However, he thought otherwise. Interestingly, upon his retirement, he became the harshest critic of his hand-picked successor.

The gun overrides the people’s will

Nigeria Africa’s most populous country requires a little introduction because of its documented corruption and military coups. One of the instigators of a military takeover, Ibrahim Babangida offered a fascinating insight into a free market.

“The challenge as we saw in the Nigerian project was to restructure the economy decisively in the direction of a modern free market as an appropriate environment for the cultivation of freedom and democracy and the natural emergence of a new social order.” – Ibrahim Babangida.

If the statement had not originated from the man dubbed as the “The Evil Genius”, chiefly for orchestrating a 1983 coup, it could have made economic sense. 

But his autocratic move to claim power meant his ideals of a “modern free market” were meaningless. 
Babangida further sought to instill “freedom and democracy” which was a pipedream. 

To date, the Nigerian economy is still described as a “middle-income, mixed economy and emerging market,” though it has an estimated 35 billion barrels of oil and 100 trillion cubic feet of natural gas.

Keep dreaming, a free market is a fantasy

“There’s not a single country that actually approaches economics in a pure, free market, capitalist way,” Dambisa Moyo, a Zambian-born global economist detailed. 

“I like the free market – but it very much exists only in textbooks. If I had a choice, and we could live in a very pure world, I would be a supporter of the free markets.”

Celebrated for her astute analysis of macroeconomics and global affairs, Mayo’s input is valued. After stints at the World Bank, board member of Chevron Corporation, including eight years at Goldman Sachs, she understands the topic well.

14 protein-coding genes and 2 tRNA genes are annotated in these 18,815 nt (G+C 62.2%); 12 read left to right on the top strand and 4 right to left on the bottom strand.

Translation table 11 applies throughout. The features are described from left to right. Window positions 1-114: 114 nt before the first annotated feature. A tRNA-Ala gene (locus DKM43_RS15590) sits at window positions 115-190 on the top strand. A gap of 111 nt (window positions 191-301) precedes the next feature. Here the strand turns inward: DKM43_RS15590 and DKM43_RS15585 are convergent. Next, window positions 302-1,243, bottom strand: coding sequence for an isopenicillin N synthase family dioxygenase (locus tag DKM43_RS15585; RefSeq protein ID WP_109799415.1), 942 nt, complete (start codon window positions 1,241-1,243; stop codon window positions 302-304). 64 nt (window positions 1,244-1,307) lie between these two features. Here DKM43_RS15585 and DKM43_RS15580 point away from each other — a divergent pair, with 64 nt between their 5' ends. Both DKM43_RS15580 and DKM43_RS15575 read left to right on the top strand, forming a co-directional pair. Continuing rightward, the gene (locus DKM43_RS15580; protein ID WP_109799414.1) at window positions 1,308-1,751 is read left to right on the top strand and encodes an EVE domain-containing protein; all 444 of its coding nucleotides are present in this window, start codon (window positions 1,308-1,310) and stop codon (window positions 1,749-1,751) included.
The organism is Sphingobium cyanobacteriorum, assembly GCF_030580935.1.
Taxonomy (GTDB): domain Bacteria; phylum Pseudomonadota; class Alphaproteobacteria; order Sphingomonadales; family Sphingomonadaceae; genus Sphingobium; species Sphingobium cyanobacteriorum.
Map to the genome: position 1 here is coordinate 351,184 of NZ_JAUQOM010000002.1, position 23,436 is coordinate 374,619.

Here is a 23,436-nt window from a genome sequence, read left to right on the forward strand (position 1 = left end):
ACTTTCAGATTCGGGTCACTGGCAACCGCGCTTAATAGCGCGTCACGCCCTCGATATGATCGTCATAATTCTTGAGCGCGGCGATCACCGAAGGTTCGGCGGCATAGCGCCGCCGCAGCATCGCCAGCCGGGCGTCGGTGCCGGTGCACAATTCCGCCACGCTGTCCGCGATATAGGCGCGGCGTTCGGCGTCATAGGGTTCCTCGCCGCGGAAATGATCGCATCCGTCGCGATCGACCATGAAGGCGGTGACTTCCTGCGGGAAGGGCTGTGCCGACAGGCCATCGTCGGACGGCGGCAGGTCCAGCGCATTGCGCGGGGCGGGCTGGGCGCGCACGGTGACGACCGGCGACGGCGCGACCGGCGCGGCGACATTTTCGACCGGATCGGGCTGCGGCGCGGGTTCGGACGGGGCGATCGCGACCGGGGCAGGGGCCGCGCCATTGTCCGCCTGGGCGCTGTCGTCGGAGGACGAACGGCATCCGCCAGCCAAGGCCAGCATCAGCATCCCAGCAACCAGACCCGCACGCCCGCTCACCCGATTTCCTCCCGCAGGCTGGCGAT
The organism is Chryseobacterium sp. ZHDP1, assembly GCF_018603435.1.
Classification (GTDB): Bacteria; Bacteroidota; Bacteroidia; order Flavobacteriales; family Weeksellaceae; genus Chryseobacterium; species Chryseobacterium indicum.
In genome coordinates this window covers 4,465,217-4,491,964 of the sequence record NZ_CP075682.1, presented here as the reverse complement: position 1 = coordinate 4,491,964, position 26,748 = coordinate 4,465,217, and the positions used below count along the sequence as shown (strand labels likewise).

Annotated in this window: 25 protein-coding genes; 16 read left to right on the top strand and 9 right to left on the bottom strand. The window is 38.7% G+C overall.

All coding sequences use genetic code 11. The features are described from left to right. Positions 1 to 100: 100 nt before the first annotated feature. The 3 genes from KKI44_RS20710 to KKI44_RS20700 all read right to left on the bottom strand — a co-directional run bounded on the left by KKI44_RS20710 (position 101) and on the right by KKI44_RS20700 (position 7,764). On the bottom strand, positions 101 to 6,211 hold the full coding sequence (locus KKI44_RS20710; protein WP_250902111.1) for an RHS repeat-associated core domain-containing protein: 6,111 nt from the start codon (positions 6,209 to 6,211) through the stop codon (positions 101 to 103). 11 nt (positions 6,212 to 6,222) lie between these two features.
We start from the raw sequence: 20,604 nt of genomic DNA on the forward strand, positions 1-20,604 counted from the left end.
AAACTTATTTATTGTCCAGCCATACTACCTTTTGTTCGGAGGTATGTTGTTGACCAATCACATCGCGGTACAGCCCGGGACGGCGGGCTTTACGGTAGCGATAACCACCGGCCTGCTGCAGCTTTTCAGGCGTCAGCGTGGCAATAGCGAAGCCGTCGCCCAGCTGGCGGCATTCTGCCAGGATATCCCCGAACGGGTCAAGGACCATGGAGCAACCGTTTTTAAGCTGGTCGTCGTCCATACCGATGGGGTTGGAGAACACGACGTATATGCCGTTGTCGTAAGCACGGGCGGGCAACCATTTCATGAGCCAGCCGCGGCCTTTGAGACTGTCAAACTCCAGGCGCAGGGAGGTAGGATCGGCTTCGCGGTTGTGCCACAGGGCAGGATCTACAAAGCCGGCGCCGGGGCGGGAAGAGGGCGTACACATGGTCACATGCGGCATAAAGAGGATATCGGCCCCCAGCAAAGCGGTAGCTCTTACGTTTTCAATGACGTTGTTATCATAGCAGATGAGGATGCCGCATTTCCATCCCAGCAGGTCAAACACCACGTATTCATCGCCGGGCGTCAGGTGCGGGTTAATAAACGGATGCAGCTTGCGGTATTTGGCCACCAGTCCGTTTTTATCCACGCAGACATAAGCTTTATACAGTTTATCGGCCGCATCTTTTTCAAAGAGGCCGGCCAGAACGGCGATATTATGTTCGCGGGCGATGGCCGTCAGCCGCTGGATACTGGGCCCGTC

The Southern African nation of Zambia rose after a bitter war against British colonial rule. More than half of the 17 million citizens live below the recognized national poverty line. The rates are much high in rural areas.

The Indian market version

The author of The God of Small Things, which won the 1997 Man Booker Prize for Fiction is pessimistic about the prospects offered by champions of a free market.

“Democracy no longer means what it was meant to,” opposed the political activist. “It has been taken back into the workshop. Each of its institutions has been hollowed out, and it has been returned to us as a vehicle for the free market, of the corporations. For the corporations, by the corporations.”

Barack Obama’s contradictions

“I am a strong believer in the free market. I am a strong believer in capitalism,” Barack Obama said. “But, I am also a strong believer that there are certain common goods – our air, our water, making sure that people are safe – that require to have some regulation.”

From the above account, it seemed Obama didn’t know the definition of a free market. Or he chose to confuse his listeners. Probably, he sought to appease his critics.

When a regulates prices, there is no longer a free market. The laws of demand and supply also apply to air and water, contrary to United States 44th president’s wishes.